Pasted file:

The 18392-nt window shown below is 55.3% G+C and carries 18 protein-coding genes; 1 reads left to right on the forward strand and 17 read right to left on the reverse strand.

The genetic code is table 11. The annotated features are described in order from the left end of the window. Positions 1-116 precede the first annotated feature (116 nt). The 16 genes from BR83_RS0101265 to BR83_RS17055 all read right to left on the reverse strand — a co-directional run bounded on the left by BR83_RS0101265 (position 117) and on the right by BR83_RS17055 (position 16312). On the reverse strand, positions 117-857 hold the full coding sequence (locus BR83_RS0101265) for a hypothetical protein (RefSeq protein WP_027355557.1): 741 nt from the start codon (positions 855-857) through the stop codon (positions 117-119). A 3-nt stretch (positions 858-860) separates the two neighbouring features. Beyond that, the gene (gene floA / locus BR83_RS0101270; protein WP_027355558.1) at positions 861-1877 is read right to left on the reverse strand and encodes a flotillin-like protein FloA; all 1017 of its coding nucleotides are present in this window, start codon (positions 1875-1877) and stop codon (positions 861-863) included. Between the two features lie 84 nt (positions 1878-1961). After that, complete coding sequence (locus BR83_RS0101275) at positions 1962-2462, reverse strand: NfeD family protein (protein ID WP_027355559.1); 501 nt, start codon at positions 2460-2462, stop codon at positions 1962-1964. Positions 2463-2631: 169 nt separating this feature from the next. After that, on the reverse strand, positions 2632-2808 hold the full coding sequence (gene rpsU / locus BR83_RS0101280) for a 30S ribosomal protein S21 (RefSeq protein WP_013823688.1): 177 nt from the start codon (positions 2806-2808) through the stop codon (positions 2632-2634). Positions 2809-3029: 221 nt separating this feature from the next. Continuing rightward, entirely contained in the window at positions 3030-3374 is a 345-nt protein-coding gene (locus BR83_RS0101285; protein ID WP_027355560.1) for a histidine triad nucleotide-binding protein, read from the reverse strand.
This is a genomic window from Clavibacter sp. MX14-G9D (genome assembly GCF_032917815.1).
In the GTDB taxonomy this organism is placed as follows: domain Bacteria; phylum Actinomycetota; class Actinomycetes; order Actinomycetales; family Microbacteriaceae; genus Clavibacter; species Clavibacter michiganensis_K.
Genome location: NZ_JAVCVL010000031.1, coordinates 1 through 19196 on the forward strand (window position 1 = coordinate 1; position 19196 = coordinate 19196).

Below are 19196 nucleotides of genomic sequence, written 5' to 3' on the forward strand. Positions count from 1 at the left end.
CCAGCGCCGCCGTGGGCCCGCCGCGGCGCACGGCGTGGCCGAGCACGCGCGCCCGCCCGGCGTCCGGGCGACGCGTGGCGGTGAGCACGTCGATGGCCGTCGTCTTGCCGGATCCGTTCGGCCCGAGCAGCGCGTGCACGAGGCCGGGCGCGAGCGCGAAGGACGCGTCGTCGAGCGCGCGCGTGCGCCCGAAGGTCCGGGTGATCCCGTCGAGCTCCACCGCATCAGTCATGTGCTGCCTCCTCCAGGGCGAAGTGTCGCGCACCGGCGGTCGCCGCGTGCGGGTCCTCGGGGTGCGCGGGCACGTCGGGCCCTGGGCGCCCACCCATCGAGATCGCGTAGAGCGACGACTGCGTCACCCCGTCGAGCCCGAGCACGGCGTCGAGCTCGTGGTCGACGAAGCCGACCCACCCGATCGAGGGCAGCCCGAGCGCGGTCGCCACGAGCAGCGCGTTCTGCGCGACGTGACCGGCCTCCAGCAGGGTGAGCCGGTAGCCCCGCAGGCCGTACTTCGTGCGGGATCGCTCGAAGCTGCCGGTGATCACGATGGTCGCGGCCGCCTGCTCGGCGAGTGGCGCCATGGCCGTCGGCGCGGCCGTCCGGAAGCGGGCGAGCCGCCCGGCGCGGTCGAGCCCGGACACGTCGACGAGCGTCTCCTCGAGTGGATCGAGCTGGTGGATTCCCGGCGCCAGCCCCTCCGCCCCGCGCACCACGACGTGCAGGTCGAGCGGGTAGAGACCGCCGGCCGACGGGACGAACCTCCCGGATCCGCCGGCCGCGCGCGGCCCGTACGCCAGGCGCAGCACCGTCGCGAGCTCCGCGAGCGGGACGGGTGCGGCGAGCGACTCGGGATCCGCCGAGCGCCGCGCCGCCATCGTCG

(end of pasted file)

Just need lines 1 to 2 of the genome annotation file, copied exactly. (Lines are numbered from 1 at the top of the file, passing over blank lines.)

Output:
The 18392-nt window shown below is 55.3% G+C and carries 18 protein-coding genes; 1 reads left to right on the forward strand and 17 read right to left on the reverse strand.

The genetic code is table 11. The annotated features are described in order from the left end of the window. Positions 1-116 precede the first annotated feature (116 nt). The 16 genes from BR83_RS0101265 to BR83_RS17055 all read right to left on the reverse strand — a co-directional run bounded on the left by BR83_RS0101265 (position 117) and on the right by BR83_RS17055 (position 16312). On the reverse strand, positions 117-857 hold the full coding sequence (locus BR83_RS0101265) for a hypothetical protein (RefSeq protein WP_027355557.1): 741 nt from the start codon (positions 855-857) through the stop codon (positions 117-119). A 3-nt stretch (positions 858-860) separates the two neighbouring features. Beyond that, the gene (gene floA / locus BR83_RS0101270; protein WP_027355558.1) at positions 861-1877 is read right to left on the reverse strand and encodes a flotillin-like protein FloA; all 1017 of its coding nucleotides are present in this window, start codon (positions 1875-1877) and stop codon (positions 861-863) included. Between the two features lie 84 nt (positions 1878-1961). After that, complete coding sequence (locus BR83_RS0101275) at positions 1962-2462, reverse strand: NfeD family protein (protein ID WP_027355559.1); 501 nt, start codon at positions 2460-2462, stop codon at positions 1962-1964. Positions 2463-2631: 169 nt separating this feature from the next. After that, on the reverse strand, positions 2632-2808 hold the full coding sequence (gene rpsU / locus BR83_RS0101280) for a 30S ribosomal protein S21 (RefSeq protein WP_013823688.1): 177 nt from the start codon (positions 2806-2808) through the stop codon (positions 2632-2634). Positions 2809-3029: 221 nt separating this feature from the next. Continuing rightward, entirely contained in the window at positions 3030-3374 is a 345-nt protein-coding gene (locus BR83_RS0101285; protein ID WP_027355560.1) for a histidine triad nucleotide-binding protein, read from the reverse strand.